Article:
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POLICIES, PROCEDURES AND REGULATIONS

Conflict of Interest Policy and Guidelines for Employees

Description:  Establishes policy governing employee conflict of interest matters.

Notes:  Approved by Governance and Human Resources Committee 2009/04/13;  Approved by the Board 2009/04/27.

Approval Authority:  Board of Governors

Signature:  "Marshall Cohen"


 POLICY:

A conflict of interest exists when there is a divergence between an employee’s personal interests and his or her professional obligations to the University as an employee.

Employees shall seek to avoid conflict of interest situations.

Employees shall make full, timely and ongoing disclosure of a conflict of interest or a potential conflict of interest in accordance with procedures established from time to time.

The University may determine that the activity which constitutes the conflict of interest will be permitted, and may impose such terms and conditions as it determines are appropriate.

Appropriate procedures for the disclosure of conflicts and potential conflicts will be created or negotiated as is appropriate in respect to each category of university employee.

GUIDELINES ON CONFLICTS OF INTEREST

A.         Introduction

The following guidelines set out the expectations concerning conflicts of interest.

 Relevant University policies and reports set out herein are incorporated by reference.

B.         Conflict of Interest
1.         A conflict of interest depends on the situation, and not on the character or actions of the employee. 
2.         The standard that will be applied to determine whether a conflict of interest exists is that of an independent observer who might reasonably question whether the employee’s actions or decisions are determined by considerations of, or result in, personal gain, financial or otherwise, or benefit to related persons.
3.         The existence of an actual or potential conflict of interest does not preclude the involvement of the employee in the situation where the conflict has arisen or may arise, but it does mean that the conflict must be disclosed and resolved in conjunction with the person to whom the employee reports or to that person or persons set out in procedures promulgated pursuant to this policy or guideline.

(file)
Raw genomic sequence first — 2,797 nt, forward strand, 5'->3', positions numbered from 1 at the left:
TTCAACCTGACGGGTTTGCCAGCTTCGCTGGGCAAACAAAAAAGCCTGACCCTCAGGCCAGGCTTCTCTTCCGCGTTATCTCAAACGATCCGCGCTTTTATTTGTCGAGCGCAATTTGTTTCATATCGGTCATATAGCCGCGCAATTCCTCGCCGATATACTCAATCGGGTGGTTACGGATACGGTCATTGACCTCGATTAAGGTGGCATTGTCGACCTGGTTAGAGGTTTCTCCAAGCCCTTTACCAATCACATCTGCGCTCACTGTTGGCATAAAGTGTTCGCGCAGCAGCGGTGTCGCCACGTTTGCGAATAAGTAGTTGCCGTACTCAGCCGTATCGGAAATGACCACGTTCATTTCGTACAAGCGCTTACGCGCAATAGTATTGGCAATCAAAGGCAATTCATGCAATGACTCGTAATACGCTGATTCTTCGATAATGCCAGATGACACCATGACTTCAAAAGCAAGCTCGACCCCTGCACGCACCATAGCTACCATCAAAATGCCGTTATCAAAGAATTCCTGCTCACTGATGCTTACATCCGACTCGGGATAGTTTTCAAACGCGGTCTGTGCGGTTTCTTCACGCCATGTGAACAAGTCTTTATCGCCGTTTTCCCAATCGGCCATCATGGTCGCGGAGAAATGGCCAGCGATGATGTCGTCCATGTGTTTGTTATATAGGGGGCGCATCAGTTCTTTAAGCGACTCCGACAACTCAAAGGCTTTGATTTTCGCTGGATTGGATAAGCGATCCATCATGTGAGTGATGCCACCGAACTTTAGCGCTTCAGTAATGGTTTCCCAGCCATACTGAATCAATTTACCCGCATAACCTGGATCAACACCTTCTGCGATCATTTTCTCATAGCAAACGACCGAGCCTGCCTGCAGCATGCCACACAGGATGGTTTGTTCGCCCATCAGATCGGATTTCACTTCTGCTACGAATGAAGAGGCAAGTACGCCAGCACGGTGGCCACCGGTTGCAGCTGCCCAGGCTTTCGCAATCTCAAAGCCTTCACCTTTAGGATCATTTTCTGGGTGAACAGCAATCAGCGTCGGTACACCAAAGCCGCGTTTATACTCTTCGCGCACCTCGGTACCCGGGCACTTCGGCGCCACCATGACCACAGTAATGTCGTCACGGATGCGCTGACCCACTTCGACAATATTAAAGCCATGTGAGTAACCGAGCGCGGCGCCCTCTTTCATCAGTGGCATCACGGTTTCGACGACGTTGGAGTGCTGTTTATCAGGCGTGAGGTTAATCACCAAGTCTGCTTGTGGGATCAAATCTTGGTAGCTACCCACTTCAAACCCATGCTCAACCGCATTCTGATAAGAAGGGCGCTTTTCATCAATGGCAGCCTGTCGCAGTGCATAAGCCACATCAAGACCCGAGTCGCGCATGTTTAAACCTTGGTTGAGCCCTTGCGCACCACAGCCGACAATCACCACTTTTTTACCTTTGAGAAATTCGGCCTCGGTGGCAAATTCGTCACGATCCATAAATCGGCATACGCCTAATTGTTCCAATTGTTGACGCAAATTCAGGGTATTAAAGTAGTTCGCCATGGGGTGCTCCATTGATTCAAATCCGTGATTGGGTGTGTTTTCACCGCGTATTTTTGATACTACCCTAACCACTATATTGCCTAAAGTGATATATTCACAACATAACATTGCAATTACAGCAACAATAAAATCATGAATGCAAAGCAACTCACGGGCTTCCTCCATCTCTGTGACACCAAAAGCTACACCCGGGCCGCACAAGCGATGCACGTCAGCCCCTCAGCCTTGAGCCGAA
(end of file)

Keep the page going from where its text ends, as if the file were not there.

4.         The following examples, while not comprehensive, are illustrative of situations which may lead to a conflict of interest and which should be disclosed. The situations pertain to an employee and all of his or her non arm’s length relationships, including but not limited to that of a spouse or spousal equivalent, parent, child or sibling, or a person with whom there exists, or has existed, a close personal relationship.

I.          Using University Position for Personal Gain   

·         Entering into a research, business or other contract/transaction on behalf of the University with a company or firm in which the employee or related persons, have a financial interest.
·         Influencing the purchase of equipment, materials or services for the University from a company or firm in which the employee or related persons, have a financial interest.
·         Assigning reading material or other teaching material to students, when the assignment will result in financial gain for the assigning faculty member, either through royalties or a financial interest in the company publishing the materials under consideration.
·         Accepting gifts, benefits or favours from individuals or firms with which the University does business, except as token courtesies.

II.          Inappropriate Use of University Personnel, Resources or Facilities     

·         Directing students or employees of the University to carry out work for a company or firm in which the employee or member, or related persons, have a financial interest.
·         Use of University property, resources or facilities for the employee’s personal benefit or the benefit of related persons.
 
III.         Inappropriate Involvement in Hiring or Evaluation
  
·         Participating in or influencing the appointment, hiring, promotion or evaluation of a related person. 
·         Supervising or evaluating a student who is a related person. 
 
5.         Examples of relevant University policies, and reports:
 
i.    Senate Policy on Personal Relationships between Instructors and Students
ii.    University Policy on Reimbursement of Expenses
iii.   University Policy on Procurement of Goods and Services
iv.   Conflict of Interest Policy and Guidelines for Faculty and Librarians.